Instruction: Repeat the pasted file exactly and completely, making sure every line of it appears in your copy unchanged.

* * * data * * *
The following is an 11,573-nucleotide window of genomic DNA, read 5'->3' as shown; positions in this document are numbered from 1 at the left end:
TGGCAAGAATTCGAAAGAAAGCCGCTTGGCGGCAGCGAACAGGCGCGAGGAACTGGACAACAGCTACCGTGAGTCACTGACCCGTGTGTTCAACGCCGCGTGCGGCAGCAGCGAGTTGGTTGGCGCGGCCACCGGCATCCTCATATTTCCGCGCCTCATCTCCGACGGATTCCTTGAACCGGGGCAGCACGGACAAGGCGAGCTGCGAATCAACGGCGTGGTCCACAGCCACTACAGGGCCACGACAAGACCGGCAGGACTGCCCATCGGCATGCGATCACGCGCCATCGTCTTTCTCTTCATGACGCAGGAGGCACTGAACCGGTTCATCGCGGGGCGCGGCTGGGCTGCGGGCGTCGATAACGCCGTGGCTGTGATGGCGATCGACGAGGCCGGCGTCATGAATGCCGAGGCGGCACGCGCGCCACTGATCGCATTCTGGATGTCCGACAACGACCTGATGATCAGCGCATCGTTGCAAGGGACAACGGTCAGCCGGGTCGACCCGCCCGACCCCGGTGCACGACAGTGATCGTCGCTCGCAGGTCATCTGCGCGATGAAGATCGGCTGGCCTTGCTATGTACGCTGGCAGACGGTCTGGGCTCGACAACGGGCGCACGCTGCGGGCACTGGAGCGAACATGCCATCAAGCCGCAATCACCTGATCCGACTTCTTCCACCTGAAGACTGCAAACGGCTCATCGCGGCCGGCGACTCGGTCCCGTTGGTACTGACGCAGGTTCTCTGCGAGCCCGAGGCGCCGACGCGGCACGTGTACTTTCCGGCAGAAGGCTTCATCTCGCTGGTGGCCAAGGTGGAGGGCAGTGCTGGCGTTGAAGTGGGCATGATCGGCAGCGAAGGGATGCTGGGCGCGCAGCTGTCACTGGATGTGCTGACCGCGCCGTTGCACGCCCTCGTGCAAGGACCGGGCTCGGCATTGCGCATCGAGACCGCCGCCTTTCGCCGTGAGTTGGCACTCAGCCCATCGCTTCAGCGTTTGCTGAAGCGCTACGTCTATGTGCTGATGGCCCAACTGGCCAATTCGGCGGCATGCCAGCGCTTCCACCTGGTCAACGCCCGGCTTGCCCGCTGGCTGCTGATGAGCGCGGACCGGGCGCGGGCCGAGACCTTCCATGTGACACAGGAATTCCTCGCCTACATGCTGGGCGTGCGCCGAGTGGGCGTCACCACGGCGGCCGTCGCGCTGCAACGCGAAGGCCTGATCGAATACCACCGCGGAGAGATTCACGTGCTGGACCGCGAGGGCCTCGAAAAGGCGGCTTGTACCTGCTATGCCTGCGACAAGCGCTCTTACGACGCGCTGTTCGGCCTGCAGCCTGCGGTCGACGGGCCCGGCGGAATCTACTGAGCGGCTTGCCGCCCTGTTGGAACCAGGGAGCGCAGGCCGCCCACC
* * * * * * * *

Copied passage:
The following is an 11,573-nucleotide window of genomic DNA, read 5'->3' as shown; positions in this document are numbered from 1 at the left end:
TGGCAAGAATTCGAAAGAAAGCCGCTTGGCGGCAGCGAACAGGCGCGAGGAACTGGACAACAGCTACCGTGAGTCACTGACCCGTGTGTTCAACGCCGCGTGCGGCAGCAGCGAGTTGGTTGGCGCGGCCACCGGCATCCTCATATTTCCGCGCCTCATCTCCGACGGATTCCTTGAACCGGGGCAGCACGGACAAGGCGAGCTGCGAATCAACGGCGTGGTCCACAGCCACTACAGGGCCACGACAAGACCGGCAGGACTGCCCATCGGCATGCGATCACGCGCCATCGTCTTTCTCTTCATGACGCAGGAGGCACTGAACCGGTTCATCGCGGGGCGCGGCTGGGCTGCGGGCGTCGATAACGCCGTGGCTGTGATGGCGATCGACGAGGCCGGCGTCATGAATGCCGAGGCGGCACGCGCGCCACTGATCGCATTCTGGATGTCCGACAACGACCTGATGATCAGCGCATCGTTGCAAGGGACAACGGTCAGCCGGGTCGACCCGCCCGACCCCGGTGCACGACAGTGATCGTCGCTCGCAGGTCATCTGCGCGATGAAGATCGGCTGGCCTTGCTATGTACGCTGGCAGACGGTCTGGGCTCGACAACGGGCGCACGCTGCGGGCACTGGAGCGAACATGCCATCAAGCCGCAATCACCTGATCCGACTTCTTCCACCTGAAGACTGCAAACGGCTCATCGCGGCCGGCGACTCGGTCCCGTTGGTACTGACGCAGGTTCTCTGCGAGCCCGAGGCGCCGACGCGGCACGTGTACTTTCCGGCAGAAGGCTTCATCTCGCTGGTGGCCAAGGTGGAGGGCAGTGCTGGCGTTGAAGTGGGCATGATCGGCAGCGAAGGGATGCTGGGCGCGCAGCTGTCACTGGATGTGCTGACCGCGCCGTTGCACGCCCTCGTGCAAGGACCGGGCTCGGCATTGCGCATCGAGACCGCCGCCTTTCGCCGTGAGTTGGCACTCAGCCCATCGCTTCAGCGTTTGCTGAAGCGCTACGTCTATGTGCTGATGGCCCAACTGGCCAATTCGGCGGCATGCCAGCGCTTCCACCTGGTCAACGCCCGGCTTGCCCGCTGGCTGCTGATGAGCGCGGACCGGGCGCGGGCCGAGACCTTCCATGTGACACAGGAATTCCTCGCCTACATGCTGGGCGTGCGCCGAGTGGGCGTCACCACGGCGGCCGTCGCGCTGCAACGCGAAGGCCTGATCGAATACCACCGCGGAGAGATTCACGTGCTGGACCGCGAGGGCCTCGAAAAGGCGGCTTGTACCTGCTATGCCTGCGACAAGCGCTCTTACGACGCGCTGTTCGGCCTGCAGCCTGCGGTCGACGGGCCCGGCGGAATCTACTGAGCGGCTTGCCGCCCTGTTGGAACCAGGGAGCGCAGGCCGCCCACC